In the first few chapters of the book, the author addresses his message to “the angel of the church.” In other words, “To the angel of the church inSardisI write…” or, “To the angel of the church inEphesus…”. Scholars have long debated exactly who “the angel of the church” would have been (the pastor, surely?)
Even back then, the nature of the first church was diverse—each community had its own challenges and opportunities, its own calling and character. Of course it did! Because communities are like people—they have personalities, gifts, strengths, weaknesses…they are diverse. And with the unique qualities of each community comes a special calling and opportunity to be the church in the context where each one finds itself. In fact, I think when the writer of Revelation was talking about “the angel of the church,” maybe he meant the core, the character, the essence of that community of faith. Yes, you are followers of Jesus Christ. And, in what way are you called to live out that calling here and now? Do you remember who you are and what you are called to be? When you do…when you live in community as followers of Jesus Christ, responding faithfully to his call, then, my friends, you are being the church.
We have a joke in the office here at Calvary. It started a couple of years ago when I had a lunch meeting with a colleague who had originally contacted me because he had heard some of the interesting things going on here at Calvary; he wanted to visit. After we visited over lunch, I invited him to come into our offices to meet our staff. He very gamely did come into the church office and walked up and down the hallway, nodding to different staff members as I explained who they were.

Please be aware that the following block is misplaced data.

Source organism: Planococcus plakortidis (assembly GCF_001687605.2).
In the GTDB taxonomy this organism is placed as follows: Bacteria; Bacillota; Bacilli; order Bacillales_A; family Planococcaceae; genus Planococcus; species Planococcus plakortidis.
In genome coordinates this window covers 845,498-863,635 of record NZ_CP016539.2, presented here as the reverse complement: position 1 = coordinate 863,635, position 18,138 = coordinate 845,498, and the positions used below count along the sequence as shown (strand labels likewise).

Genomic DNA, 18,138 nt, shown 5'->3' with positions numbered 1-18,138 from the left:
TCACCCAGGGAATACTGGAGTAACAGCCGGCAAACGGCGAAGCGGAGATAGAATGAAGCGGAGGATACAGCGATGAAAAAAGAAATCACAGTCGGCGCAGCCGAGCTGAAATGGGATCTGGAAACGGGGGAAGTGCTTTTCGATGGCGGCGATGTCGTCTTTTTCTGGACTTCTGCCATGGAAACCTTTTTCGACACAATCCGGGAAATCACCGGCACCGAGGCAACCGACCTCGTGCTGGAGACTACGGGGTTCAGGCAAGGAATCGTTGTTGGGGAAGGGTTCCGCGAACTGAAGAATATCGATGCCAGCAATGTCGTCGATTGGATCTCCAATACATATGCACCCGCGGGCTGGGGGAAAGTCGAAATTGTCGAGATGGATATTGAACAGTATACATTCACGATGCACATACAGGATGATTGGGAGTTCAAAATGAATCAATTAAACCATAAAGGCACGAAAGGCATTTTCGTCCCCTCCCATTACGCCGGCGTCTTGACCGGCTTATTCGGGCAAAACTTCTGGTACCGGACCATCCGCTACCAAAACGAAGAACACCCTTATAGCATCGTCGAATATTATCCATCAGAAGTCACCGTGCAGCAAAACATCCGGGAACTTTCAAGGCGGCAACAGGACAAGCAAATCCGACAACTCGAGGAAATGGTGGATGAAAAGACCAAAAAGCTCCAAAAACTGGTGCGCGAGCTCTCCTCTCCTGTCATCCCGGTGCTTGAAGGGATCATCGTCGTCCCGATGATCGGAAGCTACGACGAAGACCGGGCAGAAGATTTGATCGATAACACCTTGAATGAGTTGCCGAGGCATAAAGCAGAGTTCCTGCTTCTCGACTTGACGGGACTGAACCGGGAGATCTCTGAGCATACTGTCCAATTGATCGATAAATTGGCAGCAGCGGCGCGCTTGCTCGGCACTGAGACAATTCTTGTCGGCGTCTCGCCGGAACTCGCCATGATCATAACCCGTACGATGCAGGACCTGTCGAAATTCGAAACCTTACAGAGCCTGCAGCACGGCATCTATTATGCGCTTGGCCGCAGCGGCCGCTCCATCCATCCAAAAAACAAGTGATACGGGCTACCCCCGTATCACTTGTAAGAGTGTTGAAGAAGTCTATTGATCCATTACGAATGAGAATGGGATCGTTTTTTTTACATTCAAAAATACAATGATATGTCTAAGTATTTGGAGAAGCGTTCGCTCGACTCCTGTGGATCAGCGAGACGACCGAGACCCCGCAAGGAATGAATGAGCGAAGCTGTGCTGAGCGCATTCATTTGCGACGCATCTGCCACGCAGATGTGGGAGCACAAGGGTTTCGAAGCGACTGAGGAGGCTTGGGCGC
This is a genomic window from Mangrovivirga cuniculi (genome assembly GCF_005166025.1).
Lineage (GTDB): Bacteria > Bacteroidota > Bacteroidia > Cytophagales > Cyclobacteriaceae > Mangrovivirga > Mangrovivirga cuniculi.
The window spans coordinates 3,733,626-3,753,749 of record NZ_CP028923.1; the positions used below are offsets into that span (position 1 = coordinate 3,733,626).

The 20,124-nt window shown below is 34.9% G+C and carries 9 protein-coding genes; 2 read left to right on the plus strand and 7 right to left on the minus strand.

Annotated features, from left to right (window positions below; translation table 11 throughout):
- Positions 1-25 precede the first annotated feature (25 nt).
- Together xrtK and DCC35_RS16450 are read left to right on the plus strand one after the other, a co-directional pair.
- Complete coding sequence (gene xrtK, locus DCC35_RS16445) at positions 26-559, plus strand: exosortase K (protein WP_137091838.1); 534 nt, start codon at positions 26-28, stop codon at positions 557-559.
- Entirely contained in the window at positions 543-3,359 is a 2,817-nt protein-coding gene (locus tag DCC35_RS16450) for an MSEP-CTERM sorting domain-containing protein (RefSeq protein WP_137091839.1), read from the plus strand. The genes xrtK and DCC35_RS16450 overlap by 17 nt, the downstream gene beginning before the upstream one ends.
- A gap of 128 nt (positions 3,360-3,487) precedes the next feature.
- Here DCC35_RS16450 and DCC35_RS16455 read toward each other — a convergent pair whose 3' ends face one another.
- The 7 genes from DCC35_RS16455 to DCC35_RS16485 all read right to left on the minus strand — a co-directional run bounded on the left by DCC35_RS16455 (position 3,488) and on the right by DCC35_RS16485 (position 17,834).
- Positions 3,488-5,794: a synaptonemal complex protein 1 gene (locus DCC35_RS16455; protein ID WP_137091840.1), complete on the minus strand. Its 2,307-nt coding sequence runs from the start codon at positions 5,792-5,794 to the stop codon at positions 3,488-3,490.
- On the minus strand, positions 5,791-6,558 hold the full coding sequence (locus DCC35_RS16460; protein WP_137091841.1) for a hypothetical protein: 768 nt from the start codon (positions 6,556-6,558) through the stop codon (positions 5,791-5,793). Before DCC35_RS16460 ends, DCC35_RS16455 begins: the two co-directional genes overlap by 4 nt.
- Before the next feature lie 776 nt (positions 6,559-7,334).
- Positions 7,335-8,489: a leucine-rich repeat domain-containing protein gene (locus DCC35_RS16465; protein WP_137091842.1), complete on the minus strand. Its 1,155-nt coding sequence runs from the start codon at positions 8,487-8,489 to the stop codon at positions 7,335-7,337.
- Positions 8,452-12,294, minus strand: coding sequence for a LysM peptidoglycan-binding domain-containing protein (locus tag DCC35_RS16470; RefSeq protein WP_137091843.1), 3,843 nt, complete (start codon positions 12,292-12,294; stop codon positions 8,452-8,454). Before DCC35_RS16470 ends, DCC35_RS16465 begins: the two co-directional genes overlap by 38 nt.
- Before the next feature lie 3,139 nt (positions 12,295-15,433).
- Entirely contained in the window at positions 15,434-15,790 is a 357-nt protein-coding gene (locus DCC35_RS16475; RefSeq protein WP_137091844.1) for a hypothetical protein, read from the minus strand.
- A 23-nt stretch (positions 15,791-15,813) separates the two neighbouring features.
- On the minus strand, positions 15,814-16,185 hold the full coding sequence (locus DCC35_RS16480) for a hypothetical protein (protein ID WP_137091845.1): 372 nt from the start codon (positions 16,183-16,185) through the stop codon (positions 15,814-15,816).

For those of you who have not been in our offices, we have big windows down the hallway—a DC requirement for inside office space. Because of those windows, the visitor that day peered in at various staff members as if they were on display—something strange and unusual, carefully kept safely behind glass. After our visitor left that day we were discussing among ourselves how strange the experience was—that we felt like we were displays in a zoo.
And that’s where it was born. Call it what you will, but the zoo became a metaphor, all of the sudden, for our experience of church—of Christian community—here at Calvary. Not a sports team around here, oh no, the zoo…and we meant it in a really good way.
Just think about your experience in this community of faith. In what ways could you identify the metaphor of a zoo as your experience here at Calvary? Take a minute and talk to each other—in what ways would you say that Calvary is like a zoo? (diverse, interesting, a place that takes care of people, unique, interesting to those outside, different from other places, designed to promote an important message, always welcome to visitors, sometimes full of tension, etc.)